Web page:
Judge Rinder’s Holocaust heartbreak laid bare in emotional clip as seven relatives died

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The TV star will analyse the horrors of World War 2 and the unimaginable suffering of the Jewish population in a new BBC documentary. The show, My Family, the Holocaust & Me with Robert Rinder, airs tonight at 9pm. Seven of the British criminal barrister’s family died during the Nazis invasion of Europe. And in one clip, the horrific conditions they were made to live in was detailed to the emotional ITV star.

Judge Rinder’s great-grandparents and their six children were rounded up by Nazi troops after they invaded Poland, five days after the war began.

Soldiers marched into Piotrków, where his family lived, and sent all but the TV star’s grandfather Maurice Malenicky to the gas chambers in Treblinka Camp. 

Mr Malenicky, who was a teenager, was forced to work in a glass factory before he was sent to three concentration camps to perform hard labour with little food. 

He was situated at the German camps Buchenwald and Schlieben, and then Theresienstadt in Czechoslovakia, while it was occupied by the Nazis.

Judge Rinder was told about the horrid treatment his family suffered during a 2018 episode of Who Do You Think You Are? during a visit to Poland.

His grandfather, who died in 2001 at the age of 78, was never able to speak about the atrocities he had witnessed and suffered. 

Judge Rinder recalled: “No, he never said, in fact… it would be, as we’re sitting here now last week or thereabouts.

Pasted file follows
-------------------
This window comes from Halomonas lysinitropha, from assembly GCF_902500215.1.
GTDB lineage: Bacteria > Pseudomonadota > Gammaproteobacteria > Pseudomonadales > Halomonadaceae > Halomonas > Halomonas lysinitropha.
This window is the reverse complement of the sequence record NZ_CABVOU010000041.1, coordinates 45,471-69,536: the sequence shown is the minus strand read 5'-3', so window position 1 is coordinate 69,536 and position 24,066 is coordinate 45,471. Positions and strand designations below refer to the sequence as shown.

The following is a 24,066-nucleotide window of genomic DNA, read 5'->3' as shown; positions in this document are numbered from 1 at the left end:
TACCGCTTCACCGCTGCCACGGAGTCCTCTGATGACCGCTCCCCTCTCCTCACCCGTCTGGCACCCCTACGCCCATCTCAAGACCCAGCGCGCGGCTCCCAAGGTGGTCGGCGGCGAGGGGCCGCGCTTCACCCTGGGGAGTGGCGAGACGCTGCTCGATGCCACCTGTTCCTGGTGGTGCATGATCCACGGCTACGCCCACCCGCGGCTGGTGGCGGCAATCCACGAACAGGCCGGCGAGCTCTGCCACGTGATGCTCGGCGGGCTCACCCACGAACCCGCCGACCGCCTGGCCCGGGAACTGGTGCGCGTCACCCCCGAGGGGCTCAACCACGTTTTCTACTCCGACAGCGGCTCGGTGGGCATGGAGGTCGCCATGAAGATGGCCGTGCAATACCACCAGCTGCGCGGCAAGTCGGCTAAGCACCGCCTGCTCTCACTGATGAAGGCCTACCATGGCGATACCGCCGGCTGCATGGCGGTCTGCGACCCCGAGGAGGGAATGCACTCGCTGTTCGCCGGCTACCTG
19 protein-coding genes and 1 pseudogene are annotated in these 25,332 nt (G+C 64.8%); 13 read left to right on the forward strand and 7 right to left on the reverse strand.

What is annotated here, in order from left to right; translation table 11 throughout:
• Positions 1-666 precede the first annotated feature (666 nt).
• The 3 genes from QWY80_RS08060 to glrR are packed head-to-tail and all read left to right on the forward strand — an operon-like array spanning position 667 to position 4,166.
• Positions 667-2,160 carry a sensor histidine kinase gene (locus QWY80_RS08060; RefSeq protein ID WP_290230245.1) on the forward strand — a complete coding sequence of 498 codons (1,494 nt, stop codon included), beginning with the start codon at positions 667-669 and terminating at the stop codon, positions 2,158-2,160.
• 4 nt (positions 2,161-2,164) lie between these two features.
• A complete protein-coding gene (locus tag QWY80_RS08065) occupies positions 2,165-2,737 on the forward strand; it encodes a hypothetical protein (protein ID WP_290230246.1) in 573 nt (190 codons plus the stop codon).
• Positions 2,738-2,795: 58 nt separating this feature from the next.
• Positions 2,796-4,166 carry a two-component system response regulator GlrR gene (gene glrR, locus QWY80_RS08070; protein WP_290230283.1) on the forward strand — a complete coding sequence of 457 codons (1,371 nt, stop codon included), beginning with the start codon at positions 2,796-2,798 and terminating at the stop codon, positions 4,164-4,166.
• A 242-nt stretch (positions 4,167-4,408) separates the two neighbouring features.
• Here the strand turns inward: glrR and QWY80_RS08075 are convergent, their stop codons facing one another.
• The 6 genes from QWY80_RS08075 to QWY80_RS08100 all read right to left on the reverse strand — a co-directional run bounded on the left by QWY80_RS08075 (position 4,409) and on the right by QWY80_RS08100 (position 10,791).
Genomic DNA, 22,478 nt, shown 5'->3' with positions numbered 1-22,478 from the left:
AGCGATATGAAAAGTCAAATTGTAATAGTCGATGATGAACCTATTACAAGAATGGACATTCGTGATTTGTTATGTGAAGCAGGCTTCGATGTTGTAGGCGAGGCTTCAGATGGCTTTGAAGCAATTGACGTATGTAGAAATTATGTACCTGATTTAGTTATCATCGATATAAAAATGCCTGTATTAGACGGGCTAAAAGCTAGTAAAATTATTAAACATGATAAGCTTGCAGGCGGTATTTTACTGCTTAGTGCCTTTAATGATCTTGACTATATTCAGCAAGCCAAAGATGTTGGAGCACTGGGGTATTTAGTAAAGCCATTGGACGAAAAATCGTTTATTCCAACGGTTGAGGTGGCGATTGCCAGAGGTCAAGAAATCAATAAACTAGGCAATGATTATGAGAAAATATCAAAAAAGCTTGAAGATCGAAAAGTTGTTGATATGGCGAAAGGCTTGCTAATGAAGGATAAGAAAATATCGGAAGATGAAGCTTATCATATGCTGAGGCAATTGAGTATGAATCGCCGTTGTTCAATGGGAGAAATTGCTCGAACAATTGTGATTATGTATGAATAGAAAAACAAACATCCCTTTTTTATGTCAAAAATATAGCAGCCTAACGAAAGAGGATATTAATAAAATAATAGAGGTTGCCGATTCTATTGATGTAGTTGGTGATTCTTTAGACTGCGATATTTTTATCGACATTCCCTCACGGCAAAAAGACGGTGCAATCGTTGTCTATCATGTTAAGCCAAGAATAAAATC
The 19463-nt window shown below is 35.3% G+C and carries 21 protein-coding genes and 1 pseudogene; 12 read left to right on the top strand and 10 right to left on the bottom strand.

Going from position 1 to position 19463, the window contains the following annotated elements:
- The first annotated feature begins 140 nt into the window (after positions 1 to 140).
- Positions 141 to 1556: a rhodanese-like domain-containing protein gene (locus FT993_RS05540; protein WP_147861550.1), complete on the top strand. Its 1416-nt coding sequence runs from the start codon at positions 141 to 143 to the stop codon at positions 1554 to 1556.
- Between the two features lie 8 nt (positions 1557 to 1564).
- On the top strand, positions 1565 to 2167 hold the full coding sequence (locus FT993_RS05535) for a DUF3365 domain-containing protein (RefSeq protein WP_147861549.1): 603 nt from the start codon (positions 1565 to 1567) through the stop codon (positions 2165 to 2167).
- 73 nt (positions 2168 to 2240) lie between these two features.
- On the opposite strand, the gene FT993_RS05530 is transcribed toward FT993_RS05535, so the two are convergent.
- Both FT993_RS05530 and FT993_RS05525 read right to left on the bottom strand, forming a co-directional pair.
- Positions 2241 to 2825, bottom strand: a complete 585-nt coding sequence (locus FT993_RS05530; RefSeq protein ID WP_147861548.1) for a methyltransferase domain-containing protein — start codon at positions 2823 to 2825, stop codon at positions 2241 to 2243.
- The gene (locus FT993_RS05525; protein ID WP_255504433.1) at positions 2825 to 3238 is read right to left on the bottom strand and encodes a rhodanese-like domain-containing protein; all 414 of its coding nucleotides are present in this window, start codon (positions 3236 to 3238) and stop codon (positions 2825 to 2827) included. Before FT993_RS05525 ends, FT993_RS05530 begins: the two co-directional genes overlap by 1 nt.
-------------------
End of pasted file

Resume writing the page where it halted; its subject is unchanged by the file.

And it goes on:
“Hang on, what’s the date, did you know it’s February 11 today?” 

The star broke down in tears after he realised that he had seen his grandfather’s home on what would have been his 95th birthday. 

Judge Rinder travelled to Schlieben to meet one of his late grandfather’s friends, Ben Helfgott, who described what they endured.

He told Mr Helfgott: “This is something so extraordinary to me – that you have the strength to stand on this ground again.”

Judge Rinder then asked how his grandfather looked when his friend first saw him about the camp.

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Mr Helfgott replied: “He didn’t look like a human being, the clothes were falling off from him and his eyes were dropped in. 

“He’d lost all of his family, he didn’t have anybody else and it was colder than here, we didn’t have a coat, we didn’t have any shoes or anything.

“We worked for 12 hours and we didn’t have any food, just bread and rotten potatoes, and the smell of that, day after day, it destroys you.”

Judge Rinder thanked Mr Helfgott for having the strength to return and for telling him about their experience because he “didn’t know what it was like” for them.

He replied: “That is the most important thing, that you are here and that you hear what happened to your grandfather because he never talked to you about it. 

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“I didn’t talk much about it, but when the time comes, one has to talk because people should understand what we suffered and what the Holocaust is about.”

Judge Rinder’s grandfather was one of 30,000 prisoners discovered by the Red Cross – all of them had suffered from malnutrition and disease.

Mr Malenicky was among 1,000 orphans brought to London, where he met his wife Lottie, under Central British Fund and had lied about his age in a bid to escape to a new life.

Mr Rinder recalled: “[It’s] just the most staggering thing that passing on a speeding train,  your family gone… and then you go back to your house and you’re alone. 

“It’s impossible to fathom for my grandfather what that must have been like, to come back to nothing.” 

My Family, the Holocaust & Me with Robert Rinder airs tonight at 9pm on BBC One.

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